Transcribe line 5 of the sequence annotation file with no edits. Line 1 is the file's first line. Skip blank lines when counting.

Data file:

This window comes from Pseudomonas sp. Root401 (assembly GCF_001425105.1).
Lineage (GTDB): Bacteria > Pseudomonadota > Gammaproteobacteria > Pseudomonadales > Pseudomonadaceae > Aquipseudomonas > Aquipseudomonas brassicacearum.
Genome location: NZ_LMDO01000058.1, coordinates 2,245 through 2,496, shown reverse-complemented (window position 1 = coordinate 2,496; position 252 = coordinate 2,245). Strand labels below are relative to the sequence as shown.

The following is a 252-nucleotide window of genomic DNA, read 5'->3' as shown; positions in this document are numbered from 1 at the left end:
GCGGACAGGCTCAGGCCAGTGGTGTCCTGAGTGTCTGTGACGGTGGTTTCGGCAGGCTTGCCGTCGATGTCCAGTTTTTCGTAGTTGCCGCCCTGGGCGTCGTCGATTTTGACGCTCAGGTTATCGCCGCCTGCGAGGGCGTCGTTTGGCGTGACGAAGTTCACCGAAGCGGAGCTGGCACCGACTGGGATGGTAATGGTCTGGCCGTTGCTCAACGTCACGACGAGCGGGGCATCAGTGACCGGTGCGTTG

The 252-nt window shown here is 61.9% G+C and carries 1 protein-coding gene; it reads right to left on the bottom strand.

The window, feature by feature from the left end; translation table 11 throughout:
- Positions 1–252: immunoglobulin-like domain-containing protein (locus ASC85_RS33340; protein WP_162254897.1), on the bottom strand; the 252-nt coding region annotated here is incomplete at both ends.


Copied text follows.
GCGGACAGGCTCAGGCCAGTGGTGTCCTGAGTGTCTGTGACGGTGGTTTCGGCAGGCTTGCCGTCGATGTCCAGTTTTTCGTAGTTGCCGCCCTGGGCGTCGTCGATTTTGACGCTCAGGTTATCGCCGCCTGCGAGGGCGTCGTTTGGCGTGACGAAGTTCACCGAAGCGGAGCTGGCACCGACTGGGATGGTAATGGTCTGGCCGTTGCTCAACGTCACGACGAGCGGGGCATCAGTGACCGGTGCGTTG